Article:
19 APRIL 1963, Page 6

Letters of Junius The other day I bought on a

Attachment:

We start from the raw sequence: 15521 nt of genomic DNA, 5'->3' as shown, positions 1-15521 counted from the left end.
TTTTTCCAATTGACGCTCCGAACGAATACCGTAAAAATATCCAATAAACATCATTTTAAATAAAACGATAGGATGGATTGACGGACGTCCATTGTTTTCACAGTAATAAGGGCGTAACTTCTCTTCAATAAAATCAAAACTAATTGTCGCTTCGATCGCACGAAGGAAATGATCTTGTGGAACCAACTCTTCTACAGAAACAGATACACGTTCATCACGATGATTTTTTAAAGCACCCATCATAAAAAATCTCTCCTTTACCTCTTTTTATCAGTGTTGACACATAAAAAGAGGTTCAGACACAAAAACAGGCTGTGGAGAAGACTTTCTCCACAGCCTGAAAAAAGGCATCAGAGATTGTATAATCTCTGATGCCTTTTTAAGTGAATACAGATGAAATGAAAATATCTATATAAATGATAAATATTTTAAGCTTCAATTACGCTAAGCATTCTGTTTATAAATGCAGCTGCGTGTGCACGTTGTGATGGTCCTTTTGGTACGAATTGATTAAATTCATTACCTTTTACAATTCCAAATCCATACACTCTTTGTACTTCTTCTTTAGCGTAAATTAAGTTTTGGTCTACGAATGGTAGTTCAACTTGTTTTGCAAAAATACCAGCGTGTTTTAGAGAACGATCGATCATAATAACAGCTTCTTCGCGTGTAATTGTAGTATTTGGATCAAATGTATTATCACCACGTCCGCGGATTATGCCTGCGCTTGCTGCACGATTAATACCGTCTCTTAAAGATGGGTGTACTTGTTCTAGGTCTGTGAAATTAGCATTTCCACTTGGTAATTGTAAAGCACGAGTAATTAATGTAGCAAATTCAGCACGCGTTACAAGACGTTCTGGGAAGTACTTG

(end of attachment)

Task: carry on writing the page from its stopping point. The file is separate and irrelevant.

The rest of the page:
bookstall a couple of volumes of the Letters of Junius, and since then I have been browsing in them. Does anyone read them now? Probably not, yet they remain among our greatest works of polemic to set beside Swift's Conduct of the Allies or the Martin Marprelate Tracts. The tone of Junius (whether he was Sir Philip Francis or Hugh Boyd Esq., son of Alexander Macaulay Esq. of Glenville in the county of Antrim in Ireland, as the editor of my edition seems to think) has the directness and virility of conviction ex- pressed in strong prose. There is a mixture of good manners with moral disapproval in his remarks on Lord Mansfield which is infinitely refreshing. 'Considering the situation and abilities of Lord Mansfield, I do not scruple to affirm, with the most solemn appeal to God for my sincerity, that in my judgment he is the very worst and most dangerous man in the king- dom.' Compared with this the contemporary satire industry provides a mere twittering Of sparrows.